Idaho politics isn’t just the story of politicians: It is also the story of the people whose votes puts them into office. The Idaho Political Field Guide, the first book-length independent and current review of Idaho politics in a generation, focuses hard on those voters: Who they are and how they vote, with analysis from the statewide to the precinct level.
If you track Idaho politics as participant, a professional or an interested citizen, the Political Field Guide belongs on your book shelf.
The first edition of the Idaho Political Almanac, from Ridenbaugh Press, came out in 1990 – now 22 years ago. It was intended then as an update and expansion on the Idaho history Paradox Politics, which had come out two years before. Almanacs continued for a while, every two years through 1996. In 1998 we tried a different approach, the Idaho Yearbook/Directory, intended to be an annual publication covering of the same material and more besides. We continued it through 1991, but it began to be a lot of work. After a couple subsidiary projects in early 2002, on influential Idaho people and organizations, we called a halt.
We’re back now, more or less, with what we’re calling the Idaho Political Field Guide (one of three, alongside Oregon and Washington editions), for a few reasons. One is that with the passage of a decade, the time seems right for a look back and a prospective look ahead. Another is technology: The availability of printing on demand, as opposed to printing in large quantities at once, makes it possible to keep these books precisely up to date without accumulating boxes of outdated editions. Our intent is to update this edition periodically, the idea being that whenever you order, you’ll be getting a current edition. That’s simply an option never available before, and attractive in coping with rapidly changing material like politics. Even Idaho politics.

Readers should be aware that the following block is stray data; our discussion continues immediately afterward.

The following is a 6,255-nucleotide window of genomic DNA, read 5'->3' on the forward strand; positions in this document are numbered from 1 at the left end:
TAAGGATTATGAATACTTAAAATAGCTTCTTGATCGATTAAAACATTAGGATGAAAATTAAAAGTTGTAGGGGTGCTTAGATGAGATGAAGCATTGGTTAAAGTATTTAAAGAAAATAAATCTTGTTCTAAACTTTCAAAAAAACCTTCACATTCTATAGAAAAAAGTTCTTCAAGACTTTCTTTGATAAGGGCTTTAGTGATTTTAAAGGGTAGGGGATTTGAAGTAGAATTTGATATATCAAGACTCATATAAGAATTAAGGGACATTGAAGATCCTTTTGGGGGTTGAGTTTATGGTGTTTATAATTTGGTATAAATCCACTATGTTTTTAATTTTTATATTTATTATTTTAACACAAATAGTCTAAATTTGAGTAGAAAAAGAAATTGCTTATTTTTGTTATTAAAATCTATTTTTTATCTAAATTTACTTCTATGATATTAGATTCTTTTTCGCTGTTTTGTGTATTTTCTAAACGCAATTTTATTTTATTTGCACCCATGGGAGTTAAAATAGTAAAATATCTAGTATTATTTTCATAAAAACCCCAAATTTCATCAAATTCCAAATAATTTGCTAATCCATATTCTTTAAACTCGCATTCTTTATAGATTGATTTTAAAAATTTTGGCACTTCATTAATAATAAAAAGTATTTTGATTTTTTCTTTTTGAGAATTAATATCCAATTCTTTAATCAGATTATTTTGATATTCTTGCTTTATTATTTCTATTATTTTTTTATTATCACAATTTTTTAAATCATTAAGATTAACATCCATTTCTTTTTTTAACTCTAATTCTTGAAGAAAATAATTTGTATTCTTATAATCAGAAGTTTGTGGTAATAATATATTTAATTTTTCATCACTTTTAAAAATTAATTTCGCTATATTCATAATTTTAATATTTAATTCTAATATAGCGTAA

My intent here is to cover some of this same territory, bringing it up to date, and rebalancing a bit the statistical and analytical sides.This book, as you can tell from quickly leafing through the pages, is heavily numbers-driven. I don’t lack for opinions on politics, policy and politicians, and I write about them in various other places, but not this one: This book is about wins, losses and numbers, and some very direct extrapolations from those.
A few general conclusions, some affecting the structure and content of the book, are worth noting up front.
Party membership is critical, and party identification has become ever more important. The numbers bear this out.
This isn’t a conclusion that would have been especially obvious, or maybe even reasonable, a generation ago. One other political book on my shelf is called The Ticket Splitter: A New Force in American Politics, a 1972 book by Walter De Vries and Lance Tarrance, who argued – with strong reasoning – that parties were becoming less important, and voters increasingly were splitting their tickets, ever less loyal to parties. That was then.
One omission here of what would seem to be an obvious factor is, well, money: Campaign contributions by candidate. In a future edition of this book (if there is one), we may get into that. But not initially, at least, not because financing isn’t important in political races (obviously it often is) but because it’s only occasionally very enlightening without a close microscope. Incumbents tend to be well-funded, even when they’re lightly challenged; challengers (or candidates for open seats) who have for reasons apart from funding a strong case for why they might might win, tend to be well-funded too. Other candidates, typically, not so much. Money tends to follow probability, or at least strong possibility, of winning. But we may revisit this.
Beyond that … here’s the data and the background. We hope it’s useful. Let us know what you think.